For most clients, their family pets are just that – family. These pets are members of the family, and for some, they are their primary family. With such an important position in the family, it is only logical that you want to provide for them if something unfortunate happens, such as incapacity or death.
Often, clients have had general conversations with family or friends, and one has agreed to take over care of the pet if necessary. While they may be well-intentioned, if the unfortunate occurs, the reality might be they are unable to fulfill that promise. Perhaps they, or a member of their household, have a health condition that can prevent them from living with your pet. Personally, I have an allergy to dogs – even hypoallergenic ones! Or, maybe they live in a location that will not allow them to house a pet, such as an apartment complex with a strict no-pet policy. Possibly they cannot afford the long-term commitment to take on another pet.
According to bestfriends.org, the caretaker’s death is one of the top reasons cats and dogs are turned over to shelters; almost 11% of all cats and dogs in shelters are there because their owners died. That is 594,000 pets in US shelters because there was no plan for them, and no friend or family member took them in.
So, what is your option now to make sure your fur baby is cared for in the event of something unfortunate happing to you?
A pet trust is a legally enforceable alternative to the well-intentioned understanding you might presently have with a family member or friend. It establishes the people and the funds needed to guarantee your pet or pets are well cared for during a period when you cannot care for your pet yourself.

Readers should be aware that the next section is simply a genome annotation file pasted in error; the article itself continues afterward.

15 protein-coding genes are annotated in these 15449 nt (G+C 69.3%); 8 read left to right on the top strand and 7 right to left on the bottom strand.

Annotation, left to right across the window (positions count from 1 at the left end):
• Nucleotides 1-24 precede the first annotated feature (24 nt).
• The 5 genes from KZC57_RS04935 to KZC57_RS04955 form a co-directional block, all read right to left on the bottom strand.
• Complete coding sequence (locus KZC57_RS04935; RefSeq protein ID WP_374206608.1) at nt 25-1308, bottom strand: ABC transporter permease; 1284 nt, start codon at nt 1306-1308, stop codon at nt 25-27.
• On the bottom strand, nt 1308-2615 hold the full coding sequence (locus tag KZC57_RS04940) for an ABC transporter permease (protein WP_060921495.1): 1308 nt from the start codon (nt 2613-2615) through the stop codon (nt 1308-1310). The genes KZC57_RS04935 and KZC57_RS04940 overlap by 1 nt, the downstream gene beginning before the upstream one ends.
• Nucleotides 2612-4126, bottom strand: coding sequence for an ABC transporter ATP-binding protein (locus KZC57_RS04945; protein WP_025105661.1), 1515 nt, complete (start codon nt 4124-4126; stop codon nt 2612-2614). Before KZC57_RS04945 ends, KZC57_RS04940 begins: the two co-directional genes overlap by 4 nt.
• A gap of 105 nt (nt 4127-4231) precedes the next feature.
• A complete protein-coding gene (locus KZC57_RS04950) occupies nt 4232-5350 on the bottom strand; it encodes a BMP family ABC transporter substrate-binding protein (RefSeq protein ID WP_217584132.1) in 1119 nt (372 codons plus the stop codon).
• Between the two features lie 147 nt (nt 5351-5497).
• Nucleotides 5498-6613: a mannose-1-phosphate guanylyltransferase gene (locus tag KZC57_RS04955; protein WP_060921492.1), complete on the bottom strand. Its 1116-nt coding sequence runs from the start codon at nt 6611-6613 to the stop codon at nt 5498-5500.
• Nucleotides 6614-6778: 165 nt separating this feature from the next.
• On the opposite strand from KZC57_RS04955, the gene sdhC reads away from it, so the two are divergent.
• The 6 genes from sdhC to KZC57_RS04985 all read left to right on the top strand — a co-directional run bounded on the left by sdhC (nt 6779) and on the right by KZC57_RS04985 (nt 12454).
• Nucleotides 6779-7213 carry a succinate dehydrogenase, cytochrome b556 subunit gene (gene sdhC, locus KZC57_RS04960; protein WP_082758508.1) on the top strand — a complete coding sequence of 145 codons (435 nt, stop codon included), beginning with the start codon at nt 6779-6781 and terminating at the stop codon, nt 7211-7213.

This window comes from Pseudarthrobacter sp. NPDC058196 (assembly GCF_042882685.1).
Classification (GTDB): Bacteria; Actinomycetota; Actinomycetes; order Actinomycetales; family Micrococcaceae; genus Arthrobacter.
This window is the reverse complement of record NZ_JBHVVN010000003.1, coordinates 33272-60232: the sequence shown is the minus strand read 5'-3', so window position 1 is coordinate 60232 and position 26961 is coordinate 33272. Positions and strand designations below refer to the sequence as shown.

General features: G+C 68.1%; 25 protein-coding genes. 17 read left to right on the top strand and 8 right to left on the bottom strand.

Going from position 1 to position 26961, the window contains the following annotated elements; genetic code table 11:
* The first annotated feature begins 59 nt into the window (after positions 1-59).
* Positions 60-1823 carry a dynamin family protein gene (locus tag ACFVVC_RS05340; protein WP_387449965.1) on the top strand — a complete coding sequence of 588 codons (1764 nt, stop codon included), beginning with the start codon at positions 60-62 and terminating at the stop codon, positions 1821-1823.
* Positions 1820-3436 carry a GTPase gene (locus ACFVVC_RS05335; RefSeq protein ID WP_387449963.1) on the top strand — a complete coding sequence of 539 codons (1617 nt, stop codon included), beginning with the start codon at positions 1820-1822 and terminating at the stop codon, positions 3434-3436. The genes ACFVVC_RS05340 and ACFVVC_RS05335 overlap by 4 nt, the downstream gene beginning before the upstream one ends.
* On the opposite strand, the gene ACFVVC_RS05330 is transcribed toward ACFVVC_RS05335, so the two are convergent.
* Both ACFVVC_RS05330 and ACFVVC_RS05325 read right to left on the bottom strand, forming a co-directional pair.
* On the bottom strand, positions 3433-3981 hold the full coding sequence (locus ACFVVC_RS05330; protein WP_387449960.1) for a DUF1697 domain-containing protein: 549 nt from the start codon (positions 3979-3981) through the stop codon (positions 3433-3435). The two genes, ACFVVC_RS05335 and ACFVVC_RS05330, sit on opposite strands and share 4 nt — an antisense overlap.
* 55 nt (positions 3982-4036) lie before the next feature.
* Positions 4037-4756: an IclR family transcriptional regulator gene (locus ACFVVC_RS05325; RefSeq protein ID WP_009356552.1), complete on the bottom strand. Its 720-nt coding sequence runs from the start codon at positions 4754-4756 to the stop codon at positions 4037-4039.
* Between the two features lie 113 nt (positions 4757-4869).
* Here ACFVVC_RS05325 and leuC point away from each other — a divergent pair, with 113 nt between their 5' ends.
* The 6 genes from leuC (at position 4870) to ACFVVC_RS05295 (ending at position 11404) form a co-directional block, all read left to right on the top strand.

What to know about establishing a pet trust.
A pet trust can be established during your lifetime or upon death as well.
A pet trust created while you are living is funded by you and names you as the trustee of the trust. You have control over the funds in the trust and can use them for your pet as needed. You can add funds to the trust during your lifetime and can leave additional money to the trust upon your death via your living trust or Will.
What to know about naming a successor.
You can name successor trustees to take over when you are incapacitated or after your death. You can name the successor trustee to take physical custody of your pet, or you can list other caretakers to work with the trustee to ensure proper care of your pet.
What animals should have a pet trust?
Pet trusts are not only for dogs and cats but are very important for any animal that has a long life expectancy, such as birds, or for animals that are expensive to care for, such as horses.
Both birds and horses can be difficult to place, so proper planning is important.
When will the pet trust terminate?
Your pet trusts will terminate when the pets who were living at your time of death die.
Who will receive funds remaining in the trust once the pet dies?
Another advantage of a pet trust is the ability to choose who will receive any trust funds that remain when the trust terminates. An animal shelter or foundation is a common choice, but you have the right to name anyone you want to receive the balance that remains in the pet trust.
There are many facets to a pet trust that you will want to discuss with your estate planning attorney, but a pet trust is a useful tool to consider if you have any concerns regarding how your pet will be cared for when you are gone or incapacitated.
Contact us today, so you have peace of mind that your pets will be cared for should the unfortunate occur.